WASHINGTON (Web Desk) – A new survey has revealed the world’s most ignorant countries and ranked India at No.2.
The Perils of Perception survey showed that many people didn’t know the basic facts about issues such as inequality, immigration and obesity and it looked at the demographics of each of the 33 countries invovled and questioned people about them.
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The survey, carried out by Ipsos MORI published its latest results this week.
The most ignorant country was Mexico, followed by India and Brazil taking second and third place respectively.
The table did show some regional patterns, for example Latin American countries tended to be more inaccurate while European countries tended to be more accurate.
However, New Zealand was the most inaccurate developed country, which ranked in 5th place.
Peru came in fourth, while Colombia, Belgium, South Africa, Argentina and Italy took positions six to 10 on the table.
The results showed that those surveyed think that a quarter of people in their countries were immigrants, when in reality, the figure was fewer than one in 10.
Argentinians were the furthest from the truth, thinking 30 per cent of their population were immigrants, but it was only actually 5 per cent.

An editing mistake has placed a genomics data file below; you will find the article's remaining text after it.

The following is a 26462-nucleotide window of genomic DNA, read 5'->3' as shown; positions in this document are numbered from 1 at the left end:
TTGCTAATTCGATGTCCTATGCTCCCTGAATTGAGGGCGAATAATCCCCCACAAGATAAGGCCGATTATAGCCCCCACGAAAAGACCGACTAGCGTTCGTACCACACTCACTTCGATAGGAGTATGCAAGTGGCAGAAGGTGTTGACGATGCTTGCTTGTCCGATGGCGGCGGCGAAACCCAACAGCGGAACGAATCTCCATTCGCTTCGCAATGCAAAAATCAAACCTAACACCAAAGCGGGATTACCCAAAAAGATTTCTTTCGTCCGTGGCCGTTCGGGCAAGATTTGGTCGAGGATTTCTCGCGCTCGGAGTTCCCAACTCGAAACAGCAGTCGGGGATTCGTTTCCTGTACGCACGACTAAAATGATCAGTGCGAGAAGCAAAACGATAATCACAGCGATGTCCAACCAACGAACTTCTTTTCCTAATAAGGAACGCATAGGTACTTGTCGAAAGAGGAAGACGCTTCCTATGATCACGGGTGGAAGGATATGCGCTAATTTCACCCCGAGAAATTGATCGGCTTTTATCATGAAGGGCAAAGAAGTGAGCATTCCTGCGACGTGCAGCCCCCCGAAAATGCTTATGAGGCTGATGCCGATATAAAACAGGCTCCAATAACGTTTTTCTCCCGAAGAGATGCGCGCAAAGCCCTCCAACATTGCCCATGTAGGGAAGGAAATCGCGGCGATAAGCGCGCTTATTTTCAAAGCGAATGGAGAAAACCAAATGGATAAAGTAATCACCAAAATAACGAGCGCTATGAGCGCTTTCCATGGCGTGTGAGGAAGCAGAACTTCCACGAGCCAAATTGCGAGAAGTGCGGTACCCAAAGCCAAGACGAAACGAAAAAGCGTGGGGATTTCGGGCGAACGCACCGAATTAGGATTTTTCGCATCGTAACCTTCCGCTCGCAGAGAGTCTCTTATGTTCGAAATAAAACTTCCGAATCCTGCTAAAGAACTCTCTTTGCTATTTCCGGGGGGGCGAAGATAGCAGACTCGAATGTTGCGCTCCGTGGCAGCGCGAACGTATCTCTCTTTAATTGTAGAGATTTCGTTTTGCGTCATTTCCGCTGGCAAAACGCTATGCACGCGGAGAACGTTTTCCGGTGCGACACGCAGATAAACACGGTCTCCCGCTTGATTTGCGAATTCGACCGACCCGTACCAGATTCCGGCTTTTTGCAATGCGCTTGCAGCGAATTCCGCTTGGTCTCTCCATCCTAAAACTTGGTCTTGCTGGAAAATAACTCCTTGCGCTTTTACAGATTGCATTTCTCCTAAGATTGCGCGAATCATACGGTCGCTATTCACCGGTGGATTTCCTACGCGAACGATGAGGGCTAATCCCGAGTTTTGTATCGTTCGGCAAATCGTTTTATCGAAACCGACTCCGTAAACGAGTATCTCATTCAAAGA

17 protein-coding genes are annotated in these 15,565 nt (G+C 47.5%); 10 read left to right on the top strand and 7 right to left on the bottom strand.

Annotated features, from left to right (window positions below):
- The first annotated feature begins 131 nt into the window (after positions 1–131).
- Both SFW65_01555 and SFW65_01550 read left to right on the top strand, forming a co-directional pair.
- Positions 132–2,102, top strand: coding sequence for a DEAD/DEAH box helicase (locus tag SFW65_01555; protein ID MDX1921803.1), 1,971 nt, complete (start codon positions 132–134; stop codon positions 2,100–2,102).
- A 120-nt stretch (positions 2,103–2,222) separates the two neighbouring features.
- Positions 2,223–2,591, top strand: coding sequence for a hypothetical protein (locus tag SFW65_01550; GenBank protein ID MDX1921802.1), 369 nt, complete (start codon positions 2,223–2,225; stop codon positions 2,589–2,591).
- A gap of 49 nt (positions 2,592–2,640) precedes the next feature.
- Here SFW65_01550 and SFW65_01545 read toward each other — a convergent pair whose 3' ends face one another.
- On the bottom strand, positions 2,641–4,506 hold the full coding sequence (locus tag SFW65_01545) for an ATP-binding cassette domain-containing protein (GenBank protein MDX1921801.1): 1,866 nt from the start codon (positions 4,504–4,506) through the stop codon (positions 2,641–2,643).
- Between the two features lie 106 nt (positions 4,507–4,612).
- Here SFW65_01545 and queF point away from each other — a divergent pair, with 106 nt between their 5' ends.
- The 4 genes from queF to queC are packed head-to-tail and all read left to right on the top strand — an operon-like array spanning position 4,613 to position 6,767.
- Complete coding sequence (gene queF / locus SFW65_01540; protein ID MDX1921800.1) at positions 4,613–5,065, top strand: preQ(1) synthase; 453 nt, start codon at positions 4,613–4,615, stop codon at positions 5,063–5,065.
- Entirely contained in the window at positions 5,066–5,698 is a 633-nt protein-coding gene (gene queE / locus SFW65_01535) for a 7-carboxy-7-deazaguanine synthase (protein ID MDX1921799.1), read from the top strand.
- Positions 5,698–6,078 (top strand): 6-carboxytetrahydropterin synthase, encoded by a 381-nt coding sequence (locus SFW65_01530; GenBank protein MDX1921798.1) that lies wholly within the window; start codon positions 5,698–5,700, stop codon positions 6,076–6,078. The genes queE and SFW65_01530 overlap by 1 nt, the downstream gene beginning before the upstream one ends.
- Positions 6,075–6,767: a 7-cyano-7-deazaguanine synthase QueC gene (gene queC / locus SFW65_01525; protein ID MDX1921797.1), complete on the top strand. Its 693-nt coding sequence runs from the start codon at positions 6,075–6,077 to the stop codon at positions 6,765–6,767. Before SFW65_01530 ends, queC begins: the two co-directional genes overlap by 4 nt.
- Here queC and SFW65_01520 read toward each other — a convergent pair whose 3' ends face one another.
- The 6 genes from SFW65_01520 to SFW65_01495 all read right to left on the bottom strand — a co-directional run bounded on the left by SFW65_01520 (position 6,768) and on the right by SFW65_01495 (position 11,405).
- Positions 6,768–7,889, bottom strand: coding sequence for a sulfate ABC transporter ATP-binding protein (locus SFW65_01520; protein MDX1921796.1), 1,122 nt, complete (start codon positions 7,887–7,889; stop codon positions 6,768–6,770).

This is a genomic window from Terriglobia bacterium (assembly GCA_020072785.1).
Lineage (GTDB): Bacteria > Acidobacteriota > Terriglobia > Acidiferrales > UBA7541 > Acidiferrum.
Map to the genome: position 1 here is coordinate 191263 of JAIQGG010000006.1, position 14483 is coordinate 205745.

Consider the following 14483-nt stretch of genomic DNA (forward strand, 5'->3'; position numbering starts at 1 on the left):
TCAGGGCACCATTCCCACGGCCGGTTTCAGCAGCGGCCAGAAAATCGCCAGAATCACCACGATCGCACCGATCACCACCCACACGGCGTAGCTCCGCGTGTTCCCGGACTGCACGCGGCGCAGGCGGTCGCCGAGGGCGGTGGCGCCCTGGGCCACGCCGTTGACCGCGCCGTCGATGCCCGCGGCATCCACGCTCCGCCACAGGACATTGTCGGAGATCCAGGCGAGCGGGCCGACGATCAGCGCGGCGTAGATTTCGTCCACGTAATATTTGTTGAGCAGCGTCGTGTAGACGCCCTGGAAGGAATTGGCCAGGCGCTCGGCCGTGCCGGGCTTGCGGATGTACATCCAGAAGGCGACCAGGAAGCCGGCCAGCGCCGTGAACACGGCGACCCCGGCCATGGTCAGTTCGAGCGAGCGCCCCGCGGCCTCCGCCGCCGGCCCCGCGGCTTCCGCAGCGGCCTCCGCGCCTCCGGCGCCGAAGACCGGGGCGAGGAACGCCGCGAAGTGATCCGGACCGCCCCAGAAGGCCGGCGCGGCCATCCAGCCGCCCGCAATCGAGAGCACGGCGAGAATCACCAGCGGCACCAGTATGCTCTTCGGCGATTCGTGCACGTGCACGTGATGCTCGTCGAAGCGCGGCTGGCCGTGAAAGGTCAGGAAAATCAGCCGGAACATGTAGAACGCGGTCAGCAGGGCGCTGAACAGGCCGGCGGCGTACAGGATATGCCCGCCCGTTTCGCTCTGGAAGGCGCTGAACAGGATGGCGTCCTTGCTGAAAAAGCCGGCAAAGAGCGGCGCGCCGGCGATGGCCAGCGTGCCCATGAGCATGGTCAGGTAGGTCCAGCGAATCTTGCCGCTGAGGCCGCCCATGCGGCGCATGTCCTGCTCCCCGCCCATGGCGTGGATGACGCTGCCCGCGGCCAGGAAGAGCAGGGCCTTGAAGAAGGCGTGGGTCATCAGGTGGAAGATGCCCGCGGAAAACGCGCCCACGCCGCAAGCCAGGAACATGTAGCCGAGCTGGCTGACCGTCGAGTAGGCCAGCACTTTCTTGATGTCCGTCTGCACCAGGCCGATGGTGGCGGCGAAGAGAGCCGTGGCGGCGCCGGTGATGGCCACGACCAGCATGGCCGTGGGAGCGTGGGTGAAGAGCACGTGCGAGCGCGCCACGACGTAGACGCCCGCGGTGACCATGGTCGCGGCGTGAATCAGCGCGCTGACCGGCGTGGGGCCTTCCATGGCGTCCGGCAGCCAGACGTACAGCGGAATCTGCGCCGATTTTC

Globally, people thought that the richest 1 per cent own nearly half of the wealth in their country. But the real figure is closer to a third. Brits overestimated the proportion of wealth more than any other country, thinking 56 per cent own the most wealth, but the real figure is only 23 per cent.
When it came to age, as most nations are living for longer, the general consensus for the average age was 50 years old.
But Brazilians got this very wrong. The average age in Brazil is 31, but they thought it was over 20 years higher at 56.
Obesity was also another issue that people vastly underestimated.
On average, those surveyed thought that only 40 per cent of people were overweight, but the actual figure is more than half at 54 per cent.
Britain in particular was slightly deluded about the severity of our obesity problem, despite it being a major topical issue.
When asked how many people over 20 were classed as obese, those surveyed thought it was 44 per cent, but it’s actually a very worrying 62 per cent.
Bobby Duffy, Managing director of Ipsos MORI Social Institute, said: “Each population gets a lot wrong.
We are often most incorrect on factors that are widely discussed in the media or highlighted as challenges facing societies, such as the proportion of young adults still living at home, immigration and wealth inequality.
“We know from previous studies that this is partly because we over-estimate what we worry about – as well as worrying about the issues we think are widespread.”
Courtesy: The Independent